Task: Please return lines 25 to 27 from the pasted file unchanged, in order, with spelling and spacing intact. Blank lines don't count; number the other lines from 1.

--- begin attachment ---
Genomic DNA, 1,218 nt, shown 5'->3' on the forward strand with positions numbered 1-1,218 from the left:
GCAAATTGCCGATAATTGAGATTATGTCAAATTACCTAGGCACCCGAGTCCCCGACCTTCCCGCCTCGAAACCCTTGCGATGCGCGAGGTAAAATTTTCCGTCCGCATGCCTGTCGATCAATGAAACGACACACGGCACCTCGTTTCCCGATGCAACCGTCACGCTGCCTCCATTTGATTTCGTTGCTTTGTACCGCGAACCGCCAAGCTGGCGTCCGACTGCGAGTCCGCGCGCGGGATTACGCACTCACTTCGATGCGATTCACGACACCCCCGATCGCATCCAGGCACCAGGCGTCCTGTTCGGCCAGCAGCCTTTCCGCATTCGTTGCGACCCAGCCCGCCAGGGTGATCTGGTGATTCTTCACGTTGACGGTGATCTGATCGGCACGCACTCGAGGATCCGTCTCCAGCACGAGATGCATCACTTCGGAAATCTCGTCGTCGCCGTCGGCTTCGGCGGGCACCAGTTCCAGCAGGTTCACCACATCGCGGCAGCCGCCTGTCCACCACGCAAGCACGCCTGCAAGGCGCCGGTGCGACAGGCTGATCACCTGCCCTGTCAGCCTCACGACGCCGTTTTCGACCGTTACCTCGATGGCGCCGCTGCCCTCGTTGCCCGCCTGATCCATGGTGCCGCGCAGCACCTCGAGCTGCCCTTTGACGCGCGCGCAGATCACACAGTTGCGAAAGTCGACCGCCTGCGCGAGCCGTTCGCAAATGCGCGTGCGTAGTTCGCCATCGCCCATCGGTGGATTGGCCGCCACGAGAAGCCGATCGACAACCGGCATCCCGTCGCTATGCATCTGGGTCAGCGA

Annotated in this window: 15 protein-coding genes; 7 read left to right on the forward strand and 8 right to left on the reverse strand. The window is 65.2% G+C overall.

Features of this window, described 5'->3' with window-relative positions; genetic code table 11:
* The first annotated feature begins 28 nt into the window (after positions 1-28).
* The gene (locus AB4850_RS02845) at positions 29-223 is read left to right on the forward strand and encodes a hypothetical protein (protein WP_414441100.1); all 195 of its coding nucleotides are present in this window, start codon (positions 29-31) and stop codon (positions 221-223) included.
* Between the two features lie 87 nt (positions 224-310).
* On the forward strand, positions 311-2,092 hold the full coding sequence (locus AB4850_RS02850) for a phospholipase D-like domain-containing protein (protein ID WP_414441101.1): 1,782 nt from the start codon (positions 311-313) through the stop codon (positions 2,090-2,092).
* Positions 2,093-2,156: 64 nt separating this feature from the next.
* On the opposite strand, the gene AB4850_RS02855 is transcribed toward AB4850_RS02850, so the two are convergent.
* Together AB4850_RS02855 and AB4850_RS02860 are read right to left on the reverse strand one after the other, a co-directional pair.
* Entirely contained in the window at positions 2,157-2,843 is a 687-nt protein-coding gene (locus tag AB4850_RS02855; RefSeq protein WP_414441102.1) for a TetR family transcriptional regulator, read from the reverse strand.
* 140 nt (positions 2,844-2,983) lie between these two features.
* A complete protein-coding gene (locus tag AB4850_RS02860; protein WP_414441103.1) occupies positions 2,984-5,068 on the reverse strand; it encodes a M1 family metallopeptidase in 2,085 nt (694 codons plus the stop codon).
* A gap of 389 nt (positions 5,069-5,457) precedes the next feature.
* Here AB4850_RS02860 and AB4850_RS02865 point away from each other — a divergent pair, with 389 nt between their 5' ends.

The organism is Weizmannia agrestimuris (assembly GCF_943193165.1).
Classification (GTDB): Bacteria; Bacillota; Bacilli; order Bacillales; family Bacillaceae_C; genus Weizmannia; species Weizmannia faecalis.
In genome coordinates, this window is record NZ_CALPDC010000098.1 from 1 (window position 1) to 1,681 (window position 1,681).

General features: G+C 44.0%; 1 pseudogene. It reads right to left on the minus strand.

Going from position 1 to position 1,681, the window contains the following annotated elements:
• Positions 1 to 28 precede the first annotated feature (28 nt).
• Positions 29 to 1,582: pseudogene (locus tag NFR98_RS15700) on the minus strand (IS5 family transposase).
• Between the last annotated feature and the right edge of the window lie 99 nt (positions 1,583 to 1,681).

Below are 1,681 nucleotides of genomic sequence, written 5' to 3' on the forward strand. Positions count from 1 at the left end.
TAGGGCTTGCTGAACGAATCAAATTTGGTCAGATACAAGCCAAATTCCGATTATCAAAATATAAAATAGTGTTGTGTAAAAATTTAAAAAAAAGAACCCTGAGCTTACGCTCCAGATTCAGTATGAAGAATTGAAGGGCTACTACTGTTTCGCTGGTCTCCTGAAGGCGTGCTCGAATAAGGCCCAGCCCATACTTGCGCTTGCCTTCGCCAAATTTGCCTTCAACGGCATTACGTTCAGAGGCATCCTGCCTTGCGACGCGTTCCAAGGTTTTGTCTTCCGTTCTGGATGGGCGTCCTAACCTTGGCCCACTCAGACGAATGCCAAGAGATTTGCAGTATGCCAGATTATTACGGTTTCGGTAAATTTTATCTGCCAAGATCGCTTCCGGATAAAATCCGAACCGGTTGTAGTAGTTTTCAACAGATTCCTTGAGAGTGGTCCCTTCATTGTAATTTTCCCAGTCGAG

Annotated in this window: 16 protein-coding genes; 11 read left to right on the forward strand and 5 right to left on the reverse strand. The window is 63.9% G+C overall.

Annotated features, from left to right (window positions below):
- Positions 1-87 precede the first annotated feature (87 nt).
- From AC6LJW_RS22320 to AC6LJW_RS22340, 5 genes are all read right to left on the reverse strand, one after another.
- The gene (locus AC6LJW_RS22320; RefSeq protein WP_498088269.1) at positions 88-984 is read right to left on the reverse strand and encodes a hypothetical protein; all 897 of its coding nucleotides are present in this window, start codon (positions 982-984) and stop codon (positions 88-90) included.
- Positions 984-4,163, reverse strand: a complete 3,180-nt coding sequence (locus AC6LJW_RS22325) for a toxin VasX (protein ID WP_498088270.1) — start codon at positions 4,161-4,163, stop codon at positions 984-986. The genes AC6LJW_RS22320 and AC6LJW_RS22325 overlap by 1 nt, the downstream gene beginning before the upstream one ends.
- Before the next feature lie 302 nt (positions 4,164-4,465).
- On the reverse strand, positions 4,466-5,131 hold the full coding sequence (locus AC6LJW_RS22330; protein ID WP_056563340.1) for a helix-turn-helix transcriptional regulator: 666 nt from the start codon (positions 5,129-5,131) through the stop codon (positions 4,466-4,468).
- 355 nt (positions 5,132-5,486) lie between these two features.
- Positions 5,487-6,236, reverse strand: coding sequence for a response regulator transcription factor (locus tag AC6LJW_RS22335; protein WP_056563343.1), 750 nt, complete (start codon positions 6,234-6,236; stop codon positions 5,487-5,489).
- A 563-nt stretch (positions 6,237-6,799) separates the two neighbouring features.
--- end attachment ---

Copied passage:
Below are 1,681 nucleotides of genomic sequence, written 5' to 3' on the forward strand. Positions count from 1 at the left end.
TAGGGCTTGCTGAACGAATCAAATTTGGTCAGATACAAGCCAAATTCCGATTATCAAAATATAAAATAGTGTTGTGTAAAAATTTAAAAAAAAGAACCCTGAGCTTACGCTCCAGATTCAGTATGAAGAATTGAAGGGCTACTACTGTTTCGCTGGTCTCCTGAAGGCGTGCTCGAATAAGGCCCAGCCCATACTTGCGCTTGCCTTCGCCAAATTTGCCTTCAACGGCATTACGTTCAGAGGCATCCTGCCTTGCGACGCGTTCCAAGGTTTTGTCTTCCGTTCTGGATGGGCGTCCTAACCTTGGCCCACTCAGACGAATGCCAAGAGATTTGCAGTATGCCAGATTATTACGGTTTCGGTAAATTTTATCTGCCAAGATCGCTTCCGGATAAAATCCGAACCGGTTGTAGTAGTTTTCAACAGATTCCTTGAGAGTGGTCCCTTCATTGTAATTTTCCCAGTCGAG

Annotated in this window: 16 protein-coding genes; 11 read left to right on the forward strand and 5 right to left on the reverse strand. The window is 63.9% G+C overall.